Effects of maternal depression on couple relationship status
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We exploit the occurrence of postpartum depression (PPD), which has a random component according to the medical community, to estimate causal effects of a salient form of mental illness on couples’ relationship status. We estimate single-equation models as well as bivariate probit models that address the potential endogeneity of PPD. We find that this relatively prevalent mental illness reduces the probability the couples are married (by 22–24 %) as well the probability that they are living together (married or cohabiting) (by 24–26 %) 3 years after the birth of the child. Models stratified by relationship status at the time of the birth indicate that PPD makes it more likely that unions dissolve (particularly among baseline cohabitors) and less likely that unions are formed (particularly among baseline non-cohabitors). The findings contribute to the literature on the effects of mental illness on relationships, to the broader literature on socioeconomic status and health, and to the more specific scientific and policy literatures on the effects of PPD on families.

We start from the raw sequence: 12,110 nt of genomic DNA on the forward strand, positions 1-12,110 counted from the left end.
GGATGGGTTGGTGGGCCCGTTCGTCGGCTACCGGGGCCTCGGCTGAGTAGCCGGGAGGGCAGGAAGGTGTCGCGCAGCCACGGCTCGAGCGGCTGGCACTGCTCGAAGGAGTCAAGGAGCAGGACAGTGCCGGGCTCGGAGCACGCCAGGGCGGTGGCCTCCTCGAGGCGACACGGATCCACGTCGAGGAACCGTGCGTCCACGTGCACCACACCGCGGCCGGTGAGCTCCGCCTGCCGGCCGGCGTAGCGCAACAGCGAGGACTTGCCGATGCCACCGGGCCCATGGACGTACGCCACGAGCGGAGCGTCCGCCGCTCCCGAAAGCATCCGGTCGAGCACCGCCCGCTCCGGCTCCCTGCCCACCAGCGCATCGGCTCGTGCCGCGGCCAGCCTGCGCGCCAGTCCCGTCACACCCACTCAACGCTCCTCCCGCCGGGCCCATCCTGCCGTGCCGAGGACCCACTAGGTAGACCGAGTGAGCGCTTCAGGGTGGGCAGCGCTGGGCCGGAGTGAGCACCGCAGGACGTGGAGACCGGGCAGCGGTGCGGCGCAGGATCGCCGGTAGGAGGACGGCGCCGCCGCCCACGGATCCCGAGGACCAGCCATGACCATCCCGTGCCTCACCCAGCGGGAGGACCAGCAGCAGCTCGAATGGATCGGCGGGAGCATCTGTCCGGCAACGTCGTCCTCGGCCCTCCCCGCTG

KeywordsRelationship transitions Marriage Cohabitation Divorce Postpartum depression Mental health
We are grateful to the Center for Health and Wellbeing at Princeton University for funding support, to Taťána Čepková, Victoria Halenda and Farzana Razack for excellent research assistance, and Cynthia Bansak, Karen Conway and participants at UNH Dept. of Econ. Seminar series for helpful comments.
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